The criticism didn’t dissuade Mahan. In 1884 he published The Archaeological and the Historical Writings of the Sanhedrin and Talmuds with nine more previously unknown works joining “Pilate’s Court.” Mahan said they were the result of a 10-year investigation and trips he and two experts made to Rome and Constantinople. The new documents included interviews with “the shepherds and others at Bethlehem” when Jesus was born, an interview with Mary and Joseph (reportedly living in Mecca at the time), and a report from Jewish high priest Caiaphas on the resurrection of Jesus.

The book quickly drew even more fire.

“Pilate’s Court” was some 1,200 words longer than the original pamphlet. Mahan said they reviewed the original in the Vatican library. While it was “more than satisfactory,” he claimed seeing it allowed the expansion of what he’d published. Apparently, the “true copy, word by word” from Father Freelinhusen wasn’t.

Perhaps the most damning evidence came from Rev. James A. Quarles, then president of the Elizabeth Aull Seminary in Missouri and later a philosophy professor at Washington and Lee University. About one-quarter of the book was “Eli’s Story of the Magi,” taken from a parchment Mahan said he found in Constantinople. Quarles established that much of that story was copied verbatim from Lew Wallace’s Ben-Hur, published four years earlier. Goodspeed would later observe, “The freedom and extent of Mr. Mahan’s copying of ‘Ben-Hur’ are almost beyond belief.” Quarles also presented evidence indicating Mahan didn’t travel to Rome or Constantinople. Mahan never proved he went nor the existence of the two experts accompanying him.

Mahan’s response was odd. In a November 13, 1884, letter, he told Quarles there were some “misprints” in the book he hoped to revise but stood by its authenticity. Yet he also wrote that the book was:

paying us about 20 dollars [$641.50 today] per day, and its prospects and popularity are increasing every day. You are bound to admit that the items in the book can’t do any harm, even if it were false, but will cause many to read and reflect that otherwise would not. So the balance of good is in its favor.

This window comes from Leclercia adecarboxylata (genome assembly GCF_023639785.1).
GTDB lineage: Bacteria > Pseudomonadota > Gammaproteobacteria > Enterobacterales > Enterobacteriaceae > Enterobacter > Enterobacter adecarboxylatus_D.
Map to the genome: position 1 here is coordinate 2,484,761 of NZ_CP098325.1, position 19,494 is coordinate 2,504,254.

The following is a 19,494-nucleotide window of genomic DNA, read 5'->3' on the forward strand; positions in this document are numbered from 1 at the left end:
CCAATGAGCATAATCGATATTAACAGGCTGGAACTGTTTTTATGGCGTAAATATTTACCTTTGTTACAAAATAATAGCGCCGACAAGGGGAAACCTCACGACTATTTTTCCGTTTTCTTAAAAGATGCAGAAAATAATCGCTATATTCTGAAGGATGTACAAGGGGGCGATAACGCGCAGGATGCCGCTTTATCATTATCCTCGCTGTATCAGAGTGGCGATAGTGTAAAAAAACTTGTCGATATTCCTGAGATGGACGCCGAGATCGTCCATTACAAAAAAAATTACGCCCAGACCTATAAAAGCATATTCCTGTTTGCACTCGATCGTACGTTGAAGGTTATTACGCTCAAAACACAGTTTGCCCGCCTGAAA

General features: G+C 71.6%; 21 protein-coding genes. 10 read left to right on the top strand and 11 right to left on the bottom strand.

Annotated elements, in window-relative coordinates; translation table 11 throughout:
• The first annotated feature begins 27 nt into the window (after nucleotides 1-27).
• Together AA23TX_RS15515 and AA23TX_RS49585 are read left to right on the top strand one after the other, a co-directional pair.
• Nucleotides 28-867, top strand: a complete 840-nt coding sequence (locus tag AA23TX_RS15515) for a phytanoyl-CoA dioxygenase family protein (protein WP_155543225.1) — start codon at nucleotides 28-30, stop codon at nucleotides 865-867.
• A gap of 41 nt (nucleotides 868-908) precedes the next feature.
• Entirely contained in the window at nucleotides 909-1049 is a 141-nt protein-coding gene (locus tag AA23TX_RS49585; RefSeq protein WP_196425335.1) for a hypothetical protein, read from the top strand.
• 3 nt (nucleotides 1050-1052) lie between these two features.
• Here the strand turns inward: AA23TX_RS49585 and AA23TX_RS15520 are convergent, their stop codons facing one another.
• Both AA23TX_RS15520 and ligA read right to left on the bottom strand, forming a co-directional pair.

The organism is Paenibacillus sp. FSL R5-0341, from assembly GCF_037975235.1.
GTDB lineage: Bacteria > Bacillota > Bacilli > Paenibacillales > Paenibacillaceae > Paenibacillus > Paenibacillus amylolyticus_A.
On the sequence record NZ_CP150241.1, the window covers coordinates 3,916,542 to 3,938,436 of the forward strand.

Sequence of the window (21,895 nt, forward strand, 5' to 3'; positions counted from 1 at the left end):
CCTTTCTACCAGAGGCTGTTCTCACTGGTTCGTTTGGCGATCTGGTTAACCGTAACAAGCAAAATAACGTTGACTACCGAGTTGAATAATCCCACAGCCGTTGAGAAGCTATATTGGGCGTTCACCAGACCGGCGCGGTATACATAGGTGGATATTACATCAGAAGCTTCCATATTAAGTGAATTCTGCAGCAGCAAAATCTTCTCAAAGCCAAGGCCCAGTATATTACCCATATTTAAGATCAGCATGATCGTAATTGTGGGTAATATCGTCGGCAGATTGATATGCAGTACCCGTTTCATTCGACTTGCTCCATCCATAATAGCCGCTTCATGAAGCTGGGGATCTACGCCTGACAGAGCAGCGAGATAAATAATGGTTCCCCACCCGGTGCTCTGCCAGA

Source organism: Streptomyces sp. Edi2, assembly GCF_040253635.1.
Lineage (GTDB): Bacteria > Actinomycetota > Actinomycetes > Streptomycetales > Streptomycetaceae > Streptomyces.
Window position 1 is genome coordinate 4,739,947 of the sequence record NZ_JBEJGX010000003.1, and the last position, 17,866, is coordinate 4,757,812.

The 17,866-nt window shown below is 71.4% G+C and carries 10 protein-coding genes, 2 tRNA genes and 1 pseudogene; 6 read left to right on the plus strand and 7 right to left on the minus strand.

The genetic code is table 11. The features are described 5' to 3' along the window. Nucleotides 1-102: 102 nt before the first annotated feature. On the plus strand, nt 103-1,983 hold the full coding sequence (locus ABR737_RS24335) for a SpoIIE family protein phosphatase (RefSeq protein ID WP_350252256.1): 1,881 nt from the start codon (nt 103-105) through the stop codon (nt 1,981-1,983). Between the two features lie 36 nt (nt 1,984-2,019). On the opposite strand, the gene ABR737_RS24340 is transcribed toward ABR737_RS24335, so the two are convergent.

This good outweighs falsity argument didn’t impress the New Lebanon Presbytery, which governed Mahan’s ministry. On September 28–29, 1885, the Presbytery heard evidence on four charges against Mahan, including plagiarizing Ben-Hur and not going to Constantinople. The 17 members unanimously agreed that he copied “Eli’s Story,” but a slight majority acquitted him of the travel charge. The Presbytery suspended him for one year, and Mahan promised to no longer sell the book.

Mahan still wasn’t deterred. On September 10, 1886, the Presbytery said the suspension “was more the result of sympathy for him and his family than a desire for rigid administration of the law.” It learned, though, that Mahan continued selling the book and planned to bring out new editions. As a result, the Presbytery suspended him indefinitely or until he complied with the Church’s dictates. Church records contain no evidence of reinstatement.

The Presbytery was right. Several new editions, all without “Eli’s Story,” were published from 1897 to the end of the 19th century. By then, the work was known as The Archko Volume. Some 90 pages containing seven letters “regarding God’s providence to the Jews” written by “Hillel the Third” replaced the Ben-Hur plagiarism. If Hillel the Third existed, the letters indicate he was “writing before he was born” and some 450 years after, according to Richard Lloyd Anderson, a professor of Ancient Scripture at Brigham Young University.

One of the book’s ten documents, a letter from Emperor Constantine requesting 50 copies of the Bible, was authentic. Even then, Mahan ventured into the incredible, claiming he transcribed it from the first page of one of Constantine’s Bibles in Constantinople. The identical letter, though, first appeared in a 4th-century biography of Constantine.

Mahan died in 1906 without proving the original documents existed. He wrote in The Archko Volume that “the time has been too long and the distance to the place where the records are kept is too great for all men to make the examination for themselves.” Apparently, the “Eli’s Story” parchment “evaporated,” Anderson observed, and no one ever found the other documents.

Yet The Archko Volume still lives. At least six editions were published in the U.S. in the last ten years. Moreover, Amazon, Barnes & Noble, Books-A-Million, and Walmart all sell new copies online. “The book obviously thrives because it is too easy to confuse what we would like to find with what is authentic,” Anderson said. In the end, Mahan created what may be the Bible hoax that won’t die.

Properly read, the Bible is the most potent force for atheism ever conceived.

Isaac Asimov, Yours, Isaac Asimov: A Life in Letters

(Originally posted at Medium)

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The self-righteous rule out the possibility that they are what has gone wrong.

Mason Cooley, City Aphorisms, Fourteenth Selection (1994)